I was fortunate to get to know some members of this community in person, through friends, and online, through social media. The challenges and goals do not begin or end with this or future Section 377 rulings, though it is important. For these communities to survive and thrive, it is essential that spaces exists, off- and on-line, for individuals to come together and connect (this applies to other marginalized groups too).
Who/What Have I Connected To?
First up: Gaysi. Self-defined as “a space where the the Desi-Gay community comes together and shares personal stories, their triumphs and failures, their struggles and their dreams, their hopes and despair. And in doing so, gives other gaysis a sliver of hope too.”
Gaysi is an on and offline forum with content ranging from ‘7 Real-Life Narratives Of Desi-Queers Out At Work’ to Tips for Aspiring Drag Artists. Gaysi is more than a forum, however. They host off-line events, create materials to describe the under-documented and under-disseminated South Asian queer history, and raise awareness. See their Instagram, Facebook, or website.
The organization I connected the most with during my time here is Nazariya, a self-described “Queer Feminist Resource Group.” I first heard of their organization through an event, the launch of a queer calendar. Nazariya partnered up with Intercultural Resources, a ‘Research, Documentation, and Intervention’ organization, for IR’s ‘Social Movements Calendar and Resource Book’.
They created a 2018 Planner documenting the history of the queer movement in India, from 1015 to today, with the stated purpose: “We therefore aim to create tangible material with visual appeal that presents the truth of what happened in the queer movement in an interesting way that can be shared and distributed, forming connections between organizations and individuals.” Described as a “collective process”, the planner includes centuries of history and artwork created by lesbian, bisexual or transgender artists assigned female at birth.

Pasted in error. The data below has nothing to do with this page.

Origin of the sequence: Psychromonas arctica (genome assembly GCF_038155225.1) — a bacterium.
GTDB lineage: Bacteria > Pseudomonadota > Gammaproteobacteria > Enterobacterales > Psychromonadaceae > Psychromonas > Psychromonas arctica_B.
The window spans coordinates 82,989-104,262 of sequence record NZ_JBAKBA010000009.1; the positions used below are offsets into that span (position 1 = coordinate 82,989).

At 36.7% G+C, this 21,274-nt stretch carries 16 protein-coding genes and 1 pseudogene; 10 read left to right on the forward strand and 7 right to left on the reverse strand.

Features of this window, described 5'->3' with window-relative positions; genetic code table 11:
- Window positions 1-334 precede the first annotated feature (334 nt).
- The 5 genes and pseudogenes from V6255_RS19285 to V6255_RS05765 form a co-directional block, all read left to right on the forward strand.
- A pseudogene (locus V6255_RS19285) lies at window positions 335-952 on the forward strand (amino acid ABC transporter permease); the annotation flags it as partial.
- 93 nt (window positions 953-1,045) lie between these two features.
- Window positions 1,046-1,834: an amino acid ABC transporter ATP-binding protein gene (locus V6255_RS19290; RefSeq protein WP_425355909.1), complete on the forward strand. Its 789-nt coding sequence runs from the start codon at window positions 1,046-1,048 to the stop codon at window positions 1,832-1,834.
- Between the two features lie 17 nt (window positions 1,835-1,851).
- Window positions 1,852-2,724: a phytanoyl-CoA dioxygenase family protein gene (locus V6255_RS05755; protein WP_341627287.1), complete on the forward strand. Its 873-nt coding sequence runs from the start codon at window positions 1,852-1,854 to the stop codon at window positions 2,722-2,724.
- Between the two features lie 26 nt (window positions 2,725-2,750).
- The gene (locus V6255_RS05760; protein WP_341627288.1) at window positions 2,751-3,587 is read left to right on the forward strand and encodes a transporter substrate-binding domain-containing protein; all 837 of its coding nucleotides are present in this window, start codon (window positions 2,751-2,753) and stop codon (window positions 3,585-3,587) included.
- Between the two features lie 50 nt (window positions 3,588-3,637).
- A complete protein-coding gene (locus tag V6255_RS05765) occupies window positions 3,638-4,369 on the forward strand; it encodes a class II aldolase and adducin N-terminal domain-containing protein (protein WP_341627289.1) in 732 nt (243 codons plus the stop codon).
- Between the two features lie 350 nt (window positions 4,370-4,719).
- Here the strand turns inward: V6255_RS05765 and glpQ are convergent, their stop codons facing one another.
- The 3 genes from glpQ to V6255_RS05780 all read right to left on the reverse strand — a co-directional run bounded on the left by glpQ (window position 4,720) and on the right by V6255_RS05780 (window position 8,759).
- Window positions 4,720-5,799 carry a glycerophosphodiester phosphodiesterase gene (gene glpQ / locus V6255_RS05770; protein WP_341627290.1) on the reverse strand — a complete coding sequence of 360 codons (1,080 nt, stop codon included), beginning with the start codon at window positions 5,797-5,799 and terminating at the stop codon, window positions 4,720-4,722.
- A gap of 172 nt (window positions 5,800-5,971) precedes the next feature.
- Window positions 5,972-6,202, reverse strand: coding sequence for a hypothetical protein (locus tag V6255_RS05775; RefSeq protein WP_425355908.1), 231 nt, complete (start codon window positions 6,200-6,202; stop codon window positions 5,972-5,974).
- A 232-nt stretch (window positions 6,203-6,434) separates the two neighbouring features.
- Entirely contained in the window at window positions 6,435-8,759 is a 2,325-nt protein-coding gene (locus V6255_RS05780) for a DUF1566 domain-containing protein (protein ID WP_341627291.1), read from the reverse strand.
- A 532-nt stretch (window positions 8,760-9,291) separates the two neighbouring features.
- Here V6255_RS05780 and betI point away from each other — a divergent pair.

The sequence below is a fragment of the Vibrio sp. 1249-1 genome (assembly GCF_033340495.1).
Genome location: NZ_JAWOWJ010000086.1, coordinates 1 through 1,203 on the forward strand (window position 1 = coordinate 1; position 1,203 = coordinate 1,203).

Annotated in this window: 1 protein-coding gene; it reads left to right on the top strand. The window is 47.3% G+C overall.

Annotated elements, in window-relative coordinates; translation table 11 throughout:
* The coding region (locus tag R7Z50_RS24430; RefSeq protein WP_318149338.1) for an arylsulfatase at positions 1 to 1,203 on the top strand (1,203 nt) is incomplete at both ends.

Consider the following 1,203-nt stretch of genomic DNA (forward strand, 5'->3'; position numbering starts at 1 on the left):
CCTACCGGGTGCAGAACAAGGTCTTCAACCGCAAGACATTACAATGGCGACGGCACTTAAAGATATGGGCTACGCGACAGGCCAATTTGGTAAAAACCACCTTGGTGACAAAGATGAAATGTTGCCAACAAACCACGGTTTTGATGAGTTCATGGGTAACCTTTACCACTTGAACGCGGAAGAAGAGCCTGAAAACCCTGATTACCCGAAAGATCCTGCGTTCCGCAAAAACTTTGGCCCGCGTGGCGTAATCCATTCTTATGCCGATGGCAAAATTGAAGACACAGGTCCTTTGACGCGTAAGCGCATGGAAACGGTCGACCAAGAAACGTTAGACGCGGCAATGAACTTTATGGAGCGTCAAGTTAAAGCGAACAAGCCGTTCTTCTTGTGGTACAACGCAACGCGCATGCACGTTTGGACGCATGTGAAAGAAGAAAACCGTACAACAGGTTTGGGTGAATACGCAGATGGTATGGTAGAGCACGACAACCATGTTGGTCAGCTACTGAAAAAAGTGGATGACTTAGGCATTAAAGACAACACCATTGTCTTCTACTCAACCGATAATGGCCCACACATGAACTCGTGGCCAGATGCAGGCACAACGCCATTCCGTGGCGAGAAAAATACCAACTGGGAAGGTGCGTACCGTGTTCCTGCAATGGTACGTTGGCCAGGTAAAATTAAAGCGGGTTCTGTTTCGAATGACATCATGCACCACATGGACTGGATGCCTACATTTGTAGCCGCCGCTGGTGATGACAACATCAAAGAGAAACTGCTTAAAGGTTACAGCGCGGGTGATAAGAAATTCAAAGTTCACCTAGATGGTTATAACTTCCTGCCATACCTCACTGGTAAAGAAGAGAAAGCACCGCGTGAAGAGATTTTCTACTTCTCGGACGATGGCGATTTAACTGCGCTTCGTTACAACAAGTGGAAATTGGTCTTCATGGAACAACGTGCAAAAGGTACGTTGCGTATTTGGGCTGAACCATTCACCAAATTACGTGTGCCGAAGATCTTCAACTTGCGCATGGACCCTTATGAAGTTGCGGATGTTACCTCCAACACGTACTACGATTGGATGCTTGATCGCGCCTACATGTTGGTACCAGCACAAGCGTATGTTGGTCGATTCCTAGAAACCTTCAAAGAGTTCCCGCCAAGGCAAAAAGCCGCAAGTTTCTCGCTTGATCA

This calendar is just one of their many, many initiatives to foster space for their community, since they began in 2014. Co-directed by Rituparna Borah and Ritambhara Mehta, one can read more about their beginnings on their website and some of the questions and informational resources they provide on a daily basis on their Instagram. I was fortunate to be able to participate in and contribute to a documentation workshop they held in June for a group of transmen in Delhi, an example of the creative ways in which the organization seeks to connect to and provide resources for their community.
Rituparna too shares an important perspective on the impact of Section 377 in Hindustan Times.
(There is another organization working to raise awareness and foster LGBT spaces with a similar name – Nazariya: A Grassroots LGBT-Straight Alliance)
The Queer Muslim Project too is focused on the creation and collaboration of on- and off-line spaces for members of the queer community in India and beyond. Started in 2017 by Rafiul Alom Rahman, the project is now “a digital advocacy platform focused on creating visibility and awareness of LGBTQ+ Muslim issues in India and South Asia.”